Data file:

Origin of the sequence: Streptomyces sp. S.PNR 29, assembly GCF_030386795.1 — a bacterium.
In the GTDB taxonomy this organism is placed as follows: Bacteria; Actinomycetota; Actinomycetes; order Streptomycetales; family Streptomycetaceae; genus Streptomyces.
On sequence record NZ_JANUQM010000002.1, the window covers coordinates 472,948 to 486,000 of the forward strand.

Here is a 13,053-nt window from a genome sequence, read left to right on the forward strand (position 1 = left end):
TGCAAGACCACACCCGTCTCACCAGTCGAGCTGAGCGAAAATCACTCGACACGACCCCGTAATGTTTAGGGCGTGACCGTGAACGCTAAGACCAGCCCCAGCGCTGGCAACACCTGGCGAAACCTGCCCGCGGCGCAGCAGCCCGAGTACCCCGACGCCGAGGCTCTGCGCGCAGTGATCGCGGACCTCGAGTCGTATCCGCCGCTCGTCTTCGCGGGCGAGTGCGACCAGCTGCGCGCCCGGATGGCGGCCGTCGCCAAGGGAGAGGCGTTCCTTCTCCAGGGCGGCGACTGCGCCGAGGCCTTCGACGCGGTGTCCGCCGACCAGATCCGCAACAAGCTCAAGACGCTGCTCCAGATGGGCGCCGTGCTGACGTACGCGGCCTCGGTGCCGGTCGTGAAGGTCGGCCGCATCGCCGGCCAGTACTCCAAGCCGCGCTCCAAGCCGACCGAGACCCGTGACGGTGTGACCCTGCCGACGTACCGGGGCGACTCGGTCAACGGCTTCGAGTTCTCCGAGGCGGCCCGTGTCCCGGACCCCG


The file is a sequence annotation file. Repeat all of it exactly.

Origin of the sequence: Streptomyces sp. S.PNR 29, assembly GCF_030386795.1 — a bacterium.
In the GTDB taxonomy this organism is placed as follows: Bacteria; Actinomycetota; Actinomycetes; order Streptomycetales; family Streptomycetaceae; genus Streptomyces.
On sequence record NZ_JANUQM010000002.1, the window covers coordinates 472,948 to 486,000 of the forward strand.

Here is a 13,053-nt window from a genome sequence, read left to right on the forward strand (position 1 = left end):
TGCAAGACCACACCCGTCTCACCAGTCGAGCTGAGCGAAAATCACTCGACACGACCCCGTAATGTTTAGGGCGTGACCGTGAACGCTAAGACCAGCCCCAGCGCTGGCAACACCTGGCGAAACCTGCCCGCGGCGCAGCAGCCCGAGTACCCCGACGCCGAGGCTCTGCGCGCAGTGATCGCGGACCTCGAGTCGTATCCGCCGCTCGTCTTCGCGGGCGAGTGCGACCAGCTGCGCGCCCGGATGGCGGCCGTCGCCAAGGGAGAGGCGTTCCTTCTCCAGGGCGGCGACTGCGCCGAGGCCTTCGACGCGGTGTCCGCCGACCAGATCCGCAACAAGCTCAAGACGCTGCTCCAGATGGGCGCCGTGCTGACGTACGCGGCCTCGGTGCCGGTCGTGAAGGTCGGCCGCATCGCCGGCCAGTACTCCAAGCCGCGCTCCAAGCCGACCGAGACCCGTGACGGTGTGACCCTGCCGACGTACCGGGGCGACTCGGTCAACGGCTTCGAGTTCTCCGAGGCGGCCCGTGTCCCGGACCCCG